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  1. We started discussing it when the idea was first raised, but implementation may take some time.
    3 points
  2. Irene Adler wasn’t portrayed in the Rathbone movies but she did get the mention in Dressed To Kill (quoted above by Carol)
    2 points
  3. It's very common for dogs to run away or stressed out because of this. I can only imagine the impact on their sensitive hearing. I once lived in a questionable neighborhood, where kids thought it would be funny to light a firecracker and throw it under unsuspecting passing cars. I don't know if that is dangerous, but it's a f around and find out situation. It terrified me as a kid, imagining being in the car and hearing loud bangs around you. I'm fine with celebrations at appropriate times with responsibility. I spent my younger years hunting for fireworks videos on New Year Eves.
    2 points
  4. Based on Sphynx cat, Naked Mole Rat, and Xoloitzcuintli, I would say fur will help our appearance tremendously.
    2 points
  5. Welcome, Inspector Baynes! It's not often any more that we see new faces around here. You're right about House--his caustic charms do wear quite thin relatively quickly. I've been revisiting the series and my impression on a rewatch is that it's not as good as I remember . . it can seem pretty contrived, and House's tics and misanthropic tendencies only get more cartoony as the series wears on. I really do not believe that anyone who was that big of a arschbole to patients and colleagues would get to retain his position as department head of a major metropolitan research hospital, no matter how brilliant. Sherlock Holmes took the initiative of becoming self-employed so he can do as he likes but Greg House is a man under authority, as much as he resists that authority. The problem is that his field of medicine is by its nature collaborative; House needs entire teams of Others to assist him in doing his work. He must envy Sherlock Holmes a great deal. I'm up to Season 3 which ushers in a particularly good run of episodes as House meets his match in a police detective played by David Morse. House is particularly rude to this detective when the man presents himself at the clinic with an ailment and owing to his misuse of a rectal thermometer, House makes a dedicated enemy. Soon he finds himself arrested for driving his motorcycle under the influence of narcotics, his stash of Vicodin is confiscated and the world of pain is just beginning for his colleagues who are going to have to lie for him in a court of law. Yeah, House's appeal as a character was pretty well exhausted by the end of Season 3 but they dragged it out for another 5 seasons with diminishing returns. I wonder if you would like The Mentalist with Simon Baker. Baker plays a man who occasionally pretends to be a bumbling genius but the bumbling is a bit of an act. I find his character Patrick Jane to be be more of a true homage to Sherlock Holmes than Greg House, because as Patrick, Simon captures the charisma which SH possesses when he's on good form, doing what he loves to do . .solving puzzles. Even when he's witty, House never exudes anything like joie de vivre.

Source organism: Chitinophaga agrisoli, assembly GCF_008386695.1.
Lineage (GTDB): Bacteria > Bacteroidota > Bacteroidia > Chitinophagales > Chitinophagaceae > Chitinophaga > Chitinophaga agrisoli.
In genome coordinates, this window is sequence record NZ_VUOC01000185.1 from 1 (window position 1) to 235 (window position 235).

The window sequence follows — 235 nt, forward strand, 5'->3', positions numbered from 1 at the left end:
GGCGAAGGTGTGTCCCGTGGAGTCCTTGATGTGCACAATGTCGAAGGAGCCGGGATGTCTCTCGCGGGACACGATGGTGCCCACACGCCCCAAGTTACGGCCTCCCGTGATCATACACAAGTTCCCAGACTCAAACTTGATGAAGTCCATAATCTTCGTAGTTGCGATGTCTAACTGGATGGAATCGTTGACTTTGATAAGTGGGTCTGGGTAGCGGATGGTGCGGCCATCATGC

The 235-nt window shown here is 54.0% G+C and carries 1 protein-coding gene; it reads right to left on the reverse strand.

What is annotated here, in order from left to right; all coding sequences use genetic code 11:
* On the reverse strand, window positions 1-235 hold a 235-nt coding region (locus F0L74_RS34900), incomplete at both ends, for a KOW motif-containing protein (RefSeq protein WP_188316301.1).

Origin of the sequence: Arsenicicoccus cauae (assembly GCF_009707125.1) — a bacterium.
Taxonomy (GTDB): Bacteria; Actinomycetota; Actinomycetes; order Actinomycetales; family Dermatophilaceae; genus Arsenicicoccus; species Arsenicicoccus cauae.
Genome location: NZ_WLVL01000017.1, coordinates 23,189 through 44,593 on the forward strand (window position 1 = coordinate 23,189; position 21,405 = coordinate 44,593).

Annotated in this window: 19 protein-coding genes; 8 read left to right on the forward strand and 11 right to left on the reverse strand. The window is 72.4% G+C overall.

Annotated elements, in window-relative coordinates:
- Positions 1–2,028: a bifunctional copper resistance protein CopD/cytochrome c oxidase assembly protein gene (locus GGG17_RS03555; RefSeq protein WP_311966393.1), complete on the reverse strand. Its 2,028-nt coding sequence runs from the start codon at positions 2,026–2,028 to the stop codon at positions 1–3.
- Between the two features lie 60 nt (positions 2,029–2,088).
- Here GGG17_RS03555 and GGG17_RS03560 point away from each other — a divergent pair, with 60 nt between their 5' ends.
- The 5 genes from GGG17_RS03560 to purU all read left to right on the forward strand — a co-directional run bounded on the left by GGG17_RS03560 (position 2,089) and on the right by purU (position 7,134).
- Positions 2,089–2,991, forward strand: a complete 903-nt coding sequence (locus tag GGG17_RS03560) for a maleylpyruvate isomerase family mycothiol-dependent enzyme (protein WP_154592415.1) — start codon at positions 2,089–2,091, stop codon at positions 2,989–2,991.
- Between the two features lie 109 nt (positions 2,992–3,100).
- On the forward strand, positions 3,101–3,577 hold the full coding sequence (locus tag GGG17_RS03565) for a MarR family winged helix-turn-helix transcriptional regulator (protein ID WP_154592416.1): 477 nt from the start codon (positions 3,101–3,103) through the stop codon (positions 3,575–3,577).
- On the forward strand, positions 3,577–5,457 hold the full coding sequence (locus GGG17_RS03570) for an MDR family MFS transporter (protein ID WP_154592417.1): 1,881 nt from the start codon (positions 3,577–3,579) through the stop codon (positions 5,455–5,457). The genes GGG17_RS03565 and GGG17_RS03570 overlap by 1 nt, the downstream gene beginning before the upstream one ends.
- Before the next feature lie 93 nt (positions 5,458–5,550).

2 points
  6. They gave you one of those adult-proof bottles, eh?
    2 points
  7. Me with my dog's medicine bottle.
    2 points
  8. Love the site. I would like to see a True Crime section. A place where we can discuss actual crime and share ideas and conjecture on all of the various cases. I think it would be a great learning place for many. I even imagine Sherlock himself logging on and spending hours reading through all the threads. A place worthy of great detective of others that aspire to being one.
    2 points
  9. That's not John, that's his evil twin Pierre. And Happy New Year, everybody! Couple hours to go, here, but I guess you folks on the other side of the Pond are already snoozing away after your celebrations.
    2 points